Death of a Pet
MOUNTAIN VIEW DOES NOT CREMATE PETS
NOR INTER THEM IN OUR CEMETERY
THIS INFORMATION IN FOR INFORMATIONAL PURPOSES ONLY TO HELP OUR FAMILIES THROUGH THE DIFFICULT EXPERIENCE OF LOOSING A PET
The loss of a pet can be as traumatic to some as the loss of a human being. For all of us losing a beloved pet is difficult and we go through the same stages of grief. Click here for a good web site we have found to explain what you are feeling and how to help children and others to better understand.
Pet Funeral Options
A dignified burial or cremation for a pet is an important part of saying goodbye to a beloved pet. This is a very important act of closure that is similar to that of a human. Being able to view, touch, and say farewell to a pet’s body can help one accept that the pet is really dead and that it is not suffering in any way. It is important that your pet’s remains are treated with the same concern and care that you gave your pet during its life and therefore you should look into home burial, pet cemetery burial, or cremation through a pet crematory.
1) Home Burial. Many people choose to bury a pet at home as a way of keeping it close — a part of one’s world, even if it isn’t a part of one’s life. This can also provide a way for you and your family to celebrate a funeral and memorial service, which in themselves can be powerful coping tools. Some pet owners have also reported that their surviving pets seem to understand that their companion is still “present”, and report that those pets may spend time visiting the gravesite. Home burial provides the opportunity to create a permanent memorial to one’s pet — a grave marker, a statue, or perhaps a tree planted over the pet’s grave to serve as a living memorial. (Others choose to bury a pet under an existing shrub or tree that the pet liked to sleep under.)
In some circumstances, however, home burial may not be an appropriate option. The most obvious is if you have no place in which to bury a pet. You must also be sure that you can dig a deep enough grave to ensure that your pet’s remains will not be disturbed or become a health hazard. Many cities prohibit home burials so you may wish to check. If you rent or are planning on moving this is something to consider. Cremation or Cemetery Burial are good options.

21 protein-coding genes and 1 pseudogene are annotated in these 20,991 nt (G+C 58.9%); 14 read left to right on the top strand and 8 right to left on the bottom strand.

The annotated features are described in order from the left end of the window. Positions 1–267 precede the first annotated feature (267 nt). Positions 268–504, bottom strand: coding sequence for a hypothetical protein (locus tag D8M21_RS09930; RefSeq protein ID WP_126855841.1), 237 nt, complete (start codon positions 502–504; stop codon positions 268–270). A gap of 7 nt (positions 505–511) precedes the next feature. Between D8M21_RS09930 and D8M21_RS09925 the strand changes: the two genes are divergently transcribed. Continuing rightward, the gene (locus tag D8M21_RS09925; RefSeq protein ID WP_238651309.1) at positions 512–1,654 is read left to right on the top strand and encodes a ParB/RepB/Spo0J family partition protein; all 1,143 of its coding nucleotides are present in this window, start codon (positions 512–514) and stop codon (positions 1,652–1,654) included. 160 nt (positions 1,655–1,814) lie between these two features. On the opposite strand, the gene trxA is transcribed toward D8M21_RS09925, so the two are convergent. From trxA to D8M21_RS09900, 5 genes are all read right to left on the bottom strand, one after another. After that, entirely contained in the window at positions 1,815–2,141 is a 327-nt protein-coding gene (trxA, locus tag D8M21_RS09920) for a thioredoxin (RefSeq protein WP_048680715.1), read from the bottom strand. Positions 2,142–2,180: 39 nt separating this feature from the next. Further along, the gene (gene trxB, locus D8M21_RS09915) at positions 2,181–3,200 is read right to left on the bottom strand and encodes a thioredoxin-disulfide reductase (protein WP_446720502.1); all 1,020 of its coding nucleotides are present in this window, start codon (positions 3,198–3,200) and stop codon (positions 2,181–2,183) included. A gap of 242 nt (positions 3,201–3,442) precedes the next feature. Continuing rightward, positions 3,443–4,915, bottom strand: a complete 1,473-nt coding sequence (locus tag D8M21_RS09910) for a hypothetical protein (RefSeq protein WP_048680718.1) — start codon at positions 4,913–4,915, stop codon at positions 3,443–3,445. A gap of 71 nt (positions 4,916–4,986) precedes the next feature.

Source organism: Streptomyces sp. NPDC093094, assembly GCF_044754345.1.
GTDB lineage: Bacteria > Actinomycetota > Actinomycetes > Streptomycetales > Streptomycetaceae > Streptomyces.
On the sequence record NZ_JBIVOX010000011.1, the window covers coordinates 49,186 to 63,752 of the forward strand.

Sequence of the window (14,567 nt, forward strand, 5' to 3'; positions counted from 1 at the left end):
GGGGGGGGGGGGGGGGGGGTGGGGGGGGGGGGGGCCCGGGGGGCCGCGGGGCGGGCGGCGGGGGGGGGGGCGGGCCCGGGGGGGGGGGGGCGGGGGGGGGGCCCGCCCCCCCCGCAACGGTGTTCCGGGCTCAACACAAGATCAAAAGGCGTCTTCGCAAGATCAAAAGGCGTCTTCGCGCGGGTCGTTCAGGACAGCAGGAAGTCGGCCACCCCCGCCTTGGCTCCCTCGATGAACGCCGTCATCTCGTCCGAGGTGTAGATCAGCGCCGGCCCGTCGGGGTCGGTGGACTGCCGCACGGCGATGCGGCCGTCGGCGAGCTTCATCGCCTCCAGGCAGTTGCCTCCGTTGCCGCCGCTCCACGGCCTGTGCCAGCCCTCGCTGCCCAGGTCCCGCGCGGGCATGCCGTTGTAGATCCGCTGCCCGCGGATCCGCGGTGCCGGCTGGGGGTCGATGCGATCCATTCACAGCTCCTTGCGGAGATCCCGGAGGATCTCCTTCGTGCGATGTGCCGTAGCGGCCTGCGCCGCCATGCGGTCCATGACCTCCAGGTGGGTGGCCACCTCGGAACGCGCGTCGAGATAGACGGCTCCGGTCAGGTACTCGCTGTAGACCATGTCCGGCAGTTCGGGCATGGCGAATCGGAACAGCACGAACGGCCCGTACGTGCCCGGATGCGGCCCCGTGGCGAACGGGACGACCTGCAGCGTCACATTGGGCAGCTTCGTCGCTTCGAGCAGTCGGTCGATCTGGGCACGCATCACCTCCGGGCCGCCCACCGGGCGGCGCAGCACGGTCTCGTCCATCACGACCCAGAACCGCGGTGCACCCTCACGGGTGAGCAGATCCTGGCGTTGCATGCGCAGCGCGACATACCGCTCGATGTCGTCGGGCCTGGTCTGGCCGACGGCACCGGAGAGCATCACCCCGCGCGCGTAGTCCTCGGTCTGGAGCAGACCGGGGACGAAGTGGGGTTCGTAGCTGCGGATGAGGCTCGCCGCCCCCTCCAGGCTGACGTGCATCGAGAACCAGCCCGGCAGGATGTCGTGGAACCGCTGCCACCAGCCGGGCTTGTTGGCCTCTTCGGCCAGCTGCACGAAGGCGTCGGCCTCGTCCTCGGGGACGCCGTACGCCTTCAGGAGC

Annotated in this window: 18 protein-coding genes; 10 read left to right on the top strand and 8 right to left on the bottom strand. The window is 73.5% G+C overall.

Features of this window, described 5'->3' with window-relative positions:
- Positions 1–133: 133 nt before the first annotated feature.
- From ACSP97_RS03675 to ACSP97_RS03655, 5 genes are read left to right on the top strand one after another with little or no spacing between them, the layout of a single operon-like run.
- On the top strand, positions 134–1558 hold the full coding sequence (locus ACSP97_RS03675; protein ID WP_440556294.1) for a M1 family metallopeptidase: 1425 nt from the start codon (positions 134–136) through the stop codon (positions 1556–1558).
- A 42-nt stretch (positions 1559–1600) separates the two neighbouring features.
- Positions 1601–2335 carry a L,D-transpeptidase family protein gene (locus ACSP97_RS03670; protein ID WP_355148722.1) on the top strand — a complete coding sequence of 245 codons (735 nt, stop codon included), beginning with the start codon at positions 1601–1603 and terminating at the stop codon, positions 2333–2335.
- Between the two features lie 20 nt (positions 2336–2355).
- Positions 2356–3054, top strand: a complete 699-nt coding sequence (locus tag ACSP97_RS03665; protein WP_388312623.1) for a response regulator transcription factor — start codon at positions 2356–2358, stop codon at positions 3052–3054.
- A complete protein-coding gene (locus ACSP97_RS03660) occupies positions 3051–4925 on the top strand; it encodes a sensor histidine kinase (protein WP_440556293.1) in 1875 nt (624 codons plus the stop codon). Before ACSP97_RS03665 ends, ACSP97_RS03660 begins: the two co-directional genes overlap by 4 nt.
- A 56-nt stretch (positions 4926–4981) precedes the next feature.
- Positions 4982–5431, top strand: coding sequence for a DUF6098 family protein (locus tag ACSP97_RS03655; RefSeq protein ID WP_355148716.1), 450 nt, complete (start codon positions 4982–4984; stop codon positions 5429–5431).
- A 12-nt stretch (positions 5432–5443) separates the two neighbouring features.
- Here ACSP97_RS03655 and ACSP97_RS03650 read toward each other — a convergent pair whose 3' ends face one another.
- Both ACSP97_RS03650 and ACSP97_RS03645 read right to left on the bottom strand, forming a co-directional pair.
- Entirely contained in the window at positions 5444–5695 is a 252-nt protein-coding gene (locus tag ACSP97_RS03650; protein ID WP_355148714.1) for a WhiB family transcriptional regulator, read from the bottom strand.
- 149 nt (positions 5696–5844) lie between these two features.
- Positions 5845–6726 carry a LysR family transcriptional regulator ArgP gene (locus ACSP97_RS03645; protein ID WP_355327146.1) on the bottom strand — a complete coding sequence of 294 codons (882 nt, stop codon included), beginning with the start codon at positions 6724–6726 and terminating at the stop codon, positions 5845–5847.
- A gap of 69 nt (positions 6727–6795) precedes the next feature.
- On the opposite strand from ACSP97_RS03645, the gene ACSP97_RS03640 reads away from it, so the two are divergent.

2) Cremation. If you would still like to keep your pet’s remains on your property, but don’t have a place to bury an actual body, consider having your pet’s remains cremated and returned to you for burial. Contact your local funeral home about having your pet cremated. This offers you to keep your pet “at home,” and bypasses any concern that the pet’s remains might be disturbed later. After the cremation, most people keep the pet’s ashes in a decorative urn or container; you’ll find a wide range of such products offered on this site.
3) Cemetery Burial. You’ll find pet cemeteries in nearly every state; some have literally dozens. For most, a formal cemetery burial seems a more appropriate tribute than an informal “backyard burial”. Burial in a pet cemetery also ensures that your pet’s remains will remain undisturbed, and cared for, “in perpetuity.” You will not have to worry about what will happen to your pet if you have to leave the property on which it is buried; it will be cared for, no matter where you go or what happens to you. Cemetery burial will require the purchase of a plot, but many find it a comforting, secure way to handle a pet’s remains. A pet cemetery will usually be able to pick up your pet from your home or from a veterinarian’s office. If you wish, you can make arrangements for a complete funeral and memorial service that is customized to your personal preferences and if there are children, a special time to help everyone better deal with the grief that is associated with the loss of a beloved pet.
Listed below are some pet burial options we looked up for you. We do not have any first hand knowledge of these organizations.
All Pets Great and Small
1110 S Horne Ste 103
Arizona Pet Mortuary and Cremation
929 E Juanita Ste 112